An Arizona Teacher’s Perspective: Meet Lindsey Petersen

This post was originally published here.

In honor of Teacher Appreciation Week, Education Forward Arizona is sharing the perspectives of some of Arizona’s incredible educators. Meet Lindsey Peterson, a 2022 Arizona Educational Foundation Teacher of the Year finalist, a Washington Elementary Governing Board member, and an Apollo High School teacher in Glendale with 19 years of experience.

What inspired you to become a teacher? 

I have always loved learning, and initially what drew me to teaching was the opportunity to make learning my job. When I was young, I would come home from school and make my younger siblings play school with me, as I grew older, I loved presenting in class and participating in class discussions. Learning is energizing for me, and I was drawn to that process and that force. However, over time, I have stayed because of the power of education to affect and improve the world. Education gives people opportunities for their future, it opens minds to new possibilities, and it can build bridges and relationships. I truly believe in Nelson Mandela’s words:

“Education is the most powerful weapon which you can use to change the world.” 

Nelson Mandela

What do you want people to know about teachers or teaching? 

I want people to understand that teaching is a skill and an art. I want people to understand that a successful hour in a teacher’s class is made up of hundreds of decisions that require knowledge, experience, and intentionality. Teaching is so much more than just standing in front of a class and delivering information, and it requires training, practice, mentorship, intelligence, and continued honing of skills. 

Was there a teacher who influenced you?

I am a person who can tell you the name of every single teacher I ever had. Each one has impacted me, and they have collectively shaped me into the teacher that I am today. My husband and I went to the same schools from K-12, and we talk about our teachers all the time: Ms. Machamer our music teacher who encouraged us to donate to the food bank and save our pennies to attend musical theatre events, our gruff but dedicated PE teacher, Coach Watson, our gifted teachers, Mrs. Miles and Mr. Cole who made learning more about the journey than the destination, our middle school ELA teacher, Mr. Peterson who was a little quirky, but a lot dedicated to his craft, and our shared high school teachers who would eventually support us and become our colleagues as we both became educators in the district that raised us. Now I am inspired by the teachers I work with; people who truly put their students first and focus on the opportunities they can provide kids. Teachers have always been a tremendous force in my life, and I am grateful to have had so many wonderful mentors to learn from.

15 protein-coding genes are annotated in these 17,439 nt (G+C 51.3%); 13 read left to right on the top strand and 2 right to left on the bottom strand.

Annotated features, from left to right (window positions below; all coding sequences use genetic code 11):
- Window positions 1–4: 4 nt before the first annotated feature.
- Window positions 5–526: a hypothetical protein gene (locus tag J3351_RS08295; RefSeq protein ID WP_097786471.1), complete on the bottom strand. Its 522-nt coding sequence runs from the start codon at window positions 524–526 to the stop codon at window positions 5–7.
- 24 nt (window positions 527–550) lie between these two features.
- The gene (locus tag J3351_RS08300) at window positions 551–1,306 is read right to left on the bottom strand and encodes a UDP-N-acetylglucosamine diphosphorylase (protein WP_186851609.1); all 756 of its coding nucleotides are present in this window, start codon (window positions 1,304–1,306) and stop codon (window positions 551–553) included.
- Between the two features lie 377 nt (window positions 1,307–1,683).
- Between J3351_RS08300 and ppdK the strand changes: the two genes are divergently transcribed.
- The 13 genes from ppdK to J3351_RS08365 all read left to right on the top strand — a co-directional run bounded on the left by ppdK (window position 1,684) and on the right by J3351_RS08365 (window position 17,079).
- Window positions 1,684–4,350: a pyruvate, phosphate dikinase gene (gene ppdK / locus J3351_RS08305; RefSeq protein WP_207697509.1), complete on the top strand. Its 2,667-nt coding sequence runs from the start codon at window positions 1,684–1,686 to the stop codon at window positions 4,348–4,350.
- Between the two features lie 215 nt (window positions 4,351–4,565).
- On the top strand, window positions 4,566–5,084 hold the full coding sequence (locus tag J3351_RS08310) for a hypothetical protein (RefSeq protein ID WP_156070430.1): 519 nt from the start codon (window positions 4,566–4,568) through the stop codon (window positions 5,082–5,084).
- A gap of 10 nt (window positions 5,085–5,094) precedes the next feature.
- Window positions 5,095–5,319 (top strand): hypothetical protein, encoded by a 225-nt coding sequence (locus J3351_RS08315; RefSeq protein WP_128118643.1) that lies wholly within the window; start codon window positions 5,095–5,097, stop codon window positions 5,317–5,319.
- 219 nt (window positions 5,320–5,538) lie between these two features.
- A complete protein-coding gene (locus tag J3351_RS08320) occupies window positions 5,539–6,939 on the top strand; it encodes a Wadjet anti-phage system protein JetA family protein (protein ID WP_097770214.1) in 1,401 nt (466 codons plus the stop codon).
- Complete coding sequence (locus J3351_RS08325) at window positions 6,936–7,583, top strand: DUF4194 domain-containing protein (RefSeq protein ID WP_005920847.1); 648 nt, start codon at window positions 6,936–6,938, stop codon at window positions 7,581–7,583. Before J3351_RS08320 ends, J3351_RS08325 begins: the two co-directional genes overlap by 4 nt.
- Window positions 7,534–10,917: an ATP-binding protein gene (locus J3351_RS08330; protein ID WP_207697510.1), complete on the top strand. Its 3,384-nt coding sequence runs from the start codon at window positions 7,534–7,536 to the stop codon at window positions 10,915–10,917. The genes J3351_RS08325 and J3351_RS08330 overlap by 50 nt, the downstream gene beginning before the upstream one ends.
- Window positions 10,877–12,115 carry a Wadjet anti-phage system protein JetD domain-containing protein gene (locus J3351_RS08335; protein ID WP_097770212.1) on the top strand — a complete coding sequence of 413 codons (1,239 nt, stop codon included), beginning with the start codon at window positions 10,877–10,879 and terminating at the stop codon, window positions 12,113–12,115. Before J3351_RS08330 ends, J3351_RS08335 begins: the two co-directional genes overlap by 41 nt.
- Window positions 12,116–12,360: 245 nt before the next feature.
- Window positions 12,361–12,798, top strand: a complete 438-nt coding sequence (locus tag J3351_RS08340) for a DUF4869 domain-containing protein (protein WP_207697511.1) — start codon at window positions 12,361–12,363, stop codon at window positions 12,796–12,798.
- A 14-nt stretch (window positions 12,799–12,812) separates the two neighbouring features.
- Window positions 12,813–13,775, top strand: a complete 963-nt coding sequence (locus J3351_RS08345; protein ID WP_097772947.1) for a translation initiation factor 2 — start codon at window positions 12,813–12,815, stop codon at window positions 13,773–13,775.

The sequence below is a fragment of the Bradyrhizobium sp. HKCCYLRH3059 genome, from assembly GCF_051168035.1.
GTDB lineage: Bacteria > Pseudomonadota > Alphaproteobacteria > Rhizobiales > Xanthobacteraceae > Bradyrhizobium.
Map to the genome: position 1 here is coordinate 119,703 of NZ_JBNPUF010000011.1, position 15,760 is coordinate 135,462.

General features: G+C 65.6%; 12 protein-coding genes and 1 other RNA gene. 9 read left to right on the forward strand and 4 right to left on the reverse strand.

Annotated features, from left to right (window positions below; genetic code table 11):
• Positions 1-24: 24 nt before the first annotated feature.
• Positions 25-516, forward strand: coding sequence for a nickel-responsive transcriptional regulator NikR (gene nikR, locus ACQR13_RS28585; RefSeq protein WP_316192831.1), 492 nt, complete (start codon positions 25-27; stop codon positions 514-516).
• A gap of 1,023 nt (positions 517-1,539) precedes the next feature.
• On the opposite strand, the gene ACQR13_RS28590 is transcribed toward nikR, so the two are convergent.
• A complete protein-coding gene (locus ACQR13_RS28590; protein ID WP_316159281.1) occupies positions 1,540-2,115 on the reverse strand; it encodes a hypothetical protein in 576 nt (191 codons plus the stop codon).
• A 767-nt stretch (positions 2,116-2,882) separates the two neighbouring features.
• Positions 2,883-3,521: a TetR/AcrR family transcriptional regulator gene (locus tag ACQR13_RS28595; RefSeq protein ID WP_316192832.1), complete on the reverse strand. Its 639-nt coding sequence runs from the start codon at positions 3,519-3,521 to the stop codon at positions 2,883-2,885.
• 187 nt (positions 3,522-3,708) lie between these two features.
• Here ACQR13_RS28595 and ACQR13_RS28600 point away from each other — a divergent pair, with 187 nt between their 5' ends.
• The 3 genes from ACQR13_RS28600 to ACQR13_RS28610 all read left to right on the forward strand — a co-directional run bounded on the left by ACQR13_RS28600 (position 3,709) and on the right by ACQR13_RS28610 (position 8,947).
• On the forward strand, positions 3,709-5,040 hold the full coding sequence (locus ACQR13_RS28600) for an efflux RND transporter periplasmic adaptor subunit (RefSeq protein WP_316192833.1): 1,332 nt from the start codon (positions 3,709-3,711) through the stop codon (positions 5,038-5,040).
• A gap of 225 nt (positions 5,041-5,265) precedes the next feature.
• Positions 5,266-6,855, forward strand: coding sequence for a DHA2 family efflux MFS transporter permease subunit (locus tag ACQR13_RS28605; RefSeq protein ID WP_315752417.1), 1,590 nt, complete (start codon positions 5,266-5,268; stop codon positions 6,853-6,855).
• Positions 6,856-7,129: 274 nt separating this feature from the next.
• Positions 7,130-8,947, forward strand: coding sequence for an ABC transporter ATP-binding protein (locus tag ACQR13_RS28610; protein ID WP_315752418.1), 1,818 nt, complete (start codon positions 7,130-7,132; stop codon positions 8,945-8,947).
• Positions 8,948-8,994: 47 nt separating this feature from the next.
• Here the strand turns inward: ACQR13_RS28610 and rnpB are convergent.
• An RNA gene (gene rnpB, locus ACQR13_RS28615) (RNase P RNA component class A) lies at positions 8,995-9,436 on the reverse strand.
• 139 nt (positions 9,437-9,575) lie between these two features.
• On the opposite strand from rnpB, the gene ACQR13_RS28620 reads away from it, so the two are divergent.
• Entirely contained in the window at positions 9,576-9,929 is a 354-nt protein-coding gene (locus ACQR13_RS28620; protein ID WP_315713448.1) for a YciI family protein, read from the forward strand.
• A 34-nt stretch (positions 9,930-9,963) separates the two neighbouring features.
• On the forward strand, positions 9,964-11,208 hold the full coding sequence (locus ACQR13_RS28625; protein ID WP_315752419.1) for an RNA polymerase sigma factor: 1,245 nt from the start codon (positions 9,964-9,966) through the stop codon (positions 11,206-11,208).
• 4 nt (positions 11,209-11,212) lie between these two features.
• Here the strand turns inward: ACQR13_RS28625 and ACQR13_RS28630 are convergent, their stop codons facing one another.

What inspires you? 

I am inspired by the potential of my students. I have, for my entire career, taught mostly ninth grade, by choice. When freshmen come to high school, they are so wide-eyed and ready to learn. I love seeing them grow from nervous, overwhelmed eighth-graders to more confident, prepared ninth-graders. Being a teacher is an incredibly hopeful job, and I love watching that hope come to fruition. 

What would you tell someone interested in becoming a teacher? 

I would tell them that it is an exhausting, difficult job, but is also one of the most meaningful professions that exists. I would encourage them to identify their “why” and to revisit it often. This year, I have spent time asking fellow educators to define their “why” or to answer the question “Why do you teach?” I have loved hearing the answers of fellow educators and hearing their perspectives on education. My why has changed through the years, but it still helps keep me focused and driven in what I do. 

What are some of the best things people can do to show appreciation to teachers this week?

I told my students the best thing they could do was to get their essays turned in this week, on time, so I could grade them! But honestly, any recognition is so appreciated. I have a file in my desk of student, colleague and parent notes that have been given to me over the years, and there have been many times when at the end of a rough day, I have randomly grabbed a handful of those notes, read through them and felt empowered to keep at it. A heartfelt note of appreciation is a kind gift that keeps on giving.  

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